N.A.I.S. undead in regulatory limbo?

David Gumpert cautions those who would like to feel optimistic:

Much ado about Animal I.D. -- Front Porch Republic photo

“One of the sad realizations I’ve come to over the last few years in writing about raw milk is that proponents can’t let their guards down in battling with government officials.

Farmers and consumers alike want so badly to believe that public officials are decent, reasonable, and benevolent, and I have no doubt that some are. But if you look at what’s happened in Wisconsin—and it’s not an isolated example—the relationship between the regulators and the people being regulated is totally adversarial.

The regulators are cold, hard-edged battlers who see the people as an enemy, to be beaten into submission. Any pulling back by the people is interpreted as weakness, an opening to be exploited.

Formal and informal understandings are made to be broken.  Farmers in Wisconsin who had worked out arrangements for herdshare agreements some years ago have seen those arrangements arbitrarily ended. The same thing happened in Georgia last October when officials confiscated milk from a buying club after five years of allowing the club to operate. A similar scenario for buying groups is unfolding in Massachusetts.

I raise this point because now we are being told that the National Animal Identification System (NAIS) is dead. But is it?

When you read the press release from the U.S. Department of Agriculture, you have to wonder. It doesn’t say NAIS is dead, or being abandoned. Rather, the first sentence of the announcement states “that USDA will develop a new, flexible framework for animal disease traceability in the United States, and undertake several other actions to further strengthen its disease prevention and response capabilities.”

The release goes on to quote Agriculture Secretary Tom Vilsack as saying: “I’ve decided to revise the prior policy and offer a new approach to animal disease traceability with changes that respond directly to the feedback we heard.”

In fact, nowhere in the release is there any vocabulary approximating such notions as “abandoning” or “discarding” or “pulling back from” or “starting anew” or anything else that might be taken as a recognition that NAIS was a bad joke….”

Get the whole story from David E. Gumpert’s “The Complete Patient” blog.

More on this theme from Chuck Jolley on the Cattle Network: USDA tries mouth to mouth on NAIS

“The Associated Press misreported this morning that “The USDA Abandons Stalled Animal ID Program.” A press release issued last Friday by the USDA hints at another fate.

Agriculture Secretary Vilsack announced that USDA will develop a new, flexible framework for animal disease traceability in the United States, and undertake several other actions to further strengthen its disease prevention and response capabilities.

Did you understand that statement? The USDA, after a 15 city listening tour last summer, has decided listening is highly overrated. They seemed to understand, acknowledging hearing “a wide variety of comments during the listening tour.”

A document on USDA web site said, “Some people were in favor of NAIS, but the vast majority of participants were highly critical of the program. Some of the concerns and criticisms raised included confidentiality, liability, cost, privacy, and religion. There were also concerns about NAIS being the wrong priority for USDA, that the system benefits only large-scale producers, and that NAIS is unnecessary because existing animal identification systems are sufficient.”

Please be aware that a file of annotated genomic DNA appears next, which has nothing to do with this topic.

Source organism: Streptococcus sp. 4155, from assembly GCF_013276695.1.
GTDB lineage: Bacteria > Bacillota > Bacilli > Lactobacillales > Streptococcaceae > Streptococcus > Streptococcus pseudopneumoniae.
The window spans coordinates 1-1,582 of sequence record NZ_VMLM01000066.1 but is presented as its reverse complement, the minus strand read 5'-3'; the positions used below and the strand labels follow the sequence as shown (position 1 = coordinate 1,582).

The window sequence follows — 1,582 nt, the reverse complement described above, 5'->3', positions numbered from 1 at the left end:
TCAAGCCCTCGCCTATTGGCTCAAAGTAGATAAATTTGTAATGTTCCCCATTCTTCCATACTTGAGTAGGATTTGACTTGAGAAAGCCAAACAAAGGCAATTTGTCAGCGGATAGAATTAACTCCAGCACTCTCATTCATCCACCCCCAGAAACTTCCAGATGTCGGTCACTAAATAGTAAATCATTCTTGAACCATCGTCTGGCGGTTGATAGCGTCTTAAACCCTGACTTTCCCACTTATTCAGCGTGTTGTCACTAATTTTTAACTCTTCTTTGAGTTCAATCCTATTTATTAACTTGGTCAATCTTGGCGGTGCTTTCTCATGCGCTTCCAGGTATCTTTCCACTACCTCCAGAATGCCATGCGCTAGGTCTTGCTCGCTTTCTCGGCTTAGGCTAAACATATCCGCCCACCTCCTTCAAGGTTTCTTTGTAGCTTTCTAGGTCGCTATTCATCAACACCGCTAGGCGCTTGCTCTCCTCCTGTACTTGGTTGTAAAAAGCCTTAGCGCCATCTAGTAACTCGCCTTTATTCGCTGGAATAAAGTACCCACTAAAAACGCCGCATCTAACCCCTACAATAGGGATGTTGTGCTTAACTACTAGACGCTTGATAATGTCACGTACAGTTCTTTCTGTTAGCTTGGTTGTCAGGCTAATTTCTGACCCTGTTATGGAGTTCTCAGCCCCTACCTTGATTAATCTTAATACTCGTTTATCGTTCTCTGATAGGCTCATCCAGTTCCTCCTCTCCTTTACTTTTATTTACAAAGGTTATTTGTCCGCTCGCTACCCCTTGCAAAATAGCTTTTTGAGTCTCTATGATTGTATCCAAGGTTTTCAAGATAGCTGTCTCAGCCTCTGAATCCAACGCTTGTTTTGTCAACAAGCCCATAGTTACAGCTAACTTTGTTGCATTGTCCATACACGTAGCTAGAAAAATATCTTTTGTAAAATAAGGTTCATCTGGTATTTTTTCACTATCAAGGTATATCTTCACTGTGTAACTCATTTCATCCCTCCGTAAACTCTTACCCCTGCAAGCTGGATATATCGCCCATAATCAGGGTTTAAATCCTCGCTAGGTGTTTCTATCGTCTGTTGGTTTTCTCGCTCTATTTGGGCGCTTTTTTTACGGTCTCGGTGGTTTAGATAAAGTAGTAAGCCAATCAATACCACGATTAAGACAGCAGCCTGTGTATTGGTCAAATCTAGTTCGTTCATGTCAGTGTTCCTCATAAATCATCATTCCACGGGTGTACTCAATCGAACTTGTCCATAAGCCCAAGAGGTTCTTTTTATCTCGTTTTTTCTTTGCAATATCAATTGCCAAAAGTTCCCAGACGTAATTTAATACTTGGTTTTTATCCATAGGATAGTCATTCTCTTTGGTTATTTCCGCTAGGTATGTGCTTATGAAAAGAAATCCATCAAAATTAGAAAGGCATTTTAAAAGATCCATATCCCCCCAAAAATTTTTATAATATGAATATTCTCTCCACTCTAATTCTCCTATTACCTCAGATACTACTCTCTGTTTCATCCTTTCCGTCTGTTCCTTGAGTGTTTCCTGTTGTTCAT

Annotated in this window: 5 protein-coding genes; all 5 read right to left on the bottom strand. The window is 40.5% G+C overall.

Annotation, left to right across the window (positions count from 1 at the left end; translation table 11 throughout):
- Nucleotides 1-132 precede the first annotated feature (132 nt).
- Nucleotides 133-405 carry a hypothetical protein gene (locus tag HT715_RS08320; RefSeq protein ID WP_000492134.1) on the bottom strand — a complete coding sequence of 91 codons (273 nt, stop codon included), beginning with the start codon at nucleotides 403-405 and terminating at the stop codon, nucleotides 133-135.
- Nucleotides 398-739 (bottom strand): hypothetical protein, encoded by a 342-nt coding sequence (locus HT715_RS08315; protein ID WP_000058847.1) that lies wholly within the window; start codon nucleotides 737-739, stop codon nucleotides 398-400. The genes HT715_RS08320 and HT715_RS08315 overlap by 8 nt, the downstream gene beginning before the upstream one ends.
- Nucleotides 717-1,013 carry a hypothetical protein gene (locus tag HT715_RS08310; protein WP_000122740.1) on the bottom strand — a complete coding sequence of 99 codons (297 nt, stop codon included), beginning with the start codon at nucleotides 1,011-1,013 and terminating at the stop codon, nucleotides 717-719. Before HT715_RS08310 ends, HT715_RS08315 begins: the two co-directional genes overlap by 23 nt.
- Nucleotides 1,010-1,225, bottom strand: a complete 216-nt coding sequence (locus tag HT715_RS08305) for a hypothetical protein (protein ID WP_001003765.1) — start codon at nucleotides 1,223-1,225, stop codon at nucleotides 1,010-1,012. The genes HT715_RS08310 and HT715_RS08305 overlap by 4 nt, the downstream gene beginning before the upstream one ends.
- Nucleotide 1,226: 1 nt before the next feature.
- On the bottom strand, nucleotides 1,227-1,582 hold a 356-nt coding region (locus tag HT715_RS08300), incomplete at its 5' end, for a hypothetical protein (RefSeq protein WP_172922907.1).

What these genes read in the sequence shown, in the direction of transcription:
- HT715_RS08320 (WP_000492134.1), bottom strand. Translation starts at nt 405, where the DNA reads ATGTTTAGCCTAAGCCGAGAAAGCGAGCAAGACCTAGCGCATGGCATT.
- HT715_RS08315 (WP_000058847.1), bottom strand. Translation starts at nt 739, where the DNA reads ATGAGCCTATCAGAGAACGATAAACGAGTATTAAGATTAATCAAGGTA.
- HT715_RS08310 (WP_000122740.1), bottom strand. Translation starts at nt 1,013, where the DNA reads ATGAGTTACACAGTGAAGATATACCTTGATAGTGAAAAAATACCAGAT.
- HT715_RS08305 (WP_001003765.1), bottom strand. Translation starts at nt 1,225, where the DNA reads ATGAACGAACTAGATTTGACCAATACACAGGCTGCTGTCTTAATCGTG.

So they’re trying to re-invent the program, make it more palatable to people who signaled their willingness to stand at the farm gate, armed and dangerous, to prevent any part of a government mandated NAIS from creeping into their business….”

Read that whole story here.

Picture from Front Porch Republic.

1 Comment

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One response to “N.A.I.S. undead in regulatory limbo?

  1. David Gumpert sheds some real light on the matter. It is a terrible feeling to experience when our men and women are abroad doing battle in foreign countries at the order of their President and “our administration” here. And it now feels that we have a battle here in our country amongst ourselves. We know this feeling too; from Martin Luther King and Abe Lincoln or the Civil War. Are these States united? They should be. When a government has thier own good ahead of our children, their children; then something is seriously wrong here. Have you ever experienced the Child protective services or a Division of the Child and Family in and of a State Agency? It is no wonder they call it “DIVISION OF CHILD AND FAMILY. They divide and conquer. People from Eastern Europe did not come here to become Socialistic again. Our land was framed to be a land of freedom and equal opportunity. Same thing. Control and abuse. Yes, this terrible feeling, one of mistrust and fear is here now in our own backyards. Under our own Constitution. It is time to stand strong and not give in. See Glen Beck on The Food & Safety Modernization Act and Mark Levin on Liberty and Tyranny. And it is time to read The Raw Milk Revolution – Behind America’s Emerging Battle Over Food Rights. There is a good reason why so many people have already seen the film, “Avitar.” Or what about Mel Gibson’s newest film; about corporate corruption. See this one. This is no fantasy. This is real life drama. It is time to get busy. Read also “Fruitless Fall – The Collapse of the Honey Bee and The Coming Agricultural Crisis by Rowan Jacobsen. Make duplicate copies of your computers. They are planning to take them too. This is serious and so must we be. The already have our children on “mood drugs.” we want a glass of milk and peanut butter and jelly sandwich. Is this alright with you Uncle Sam?

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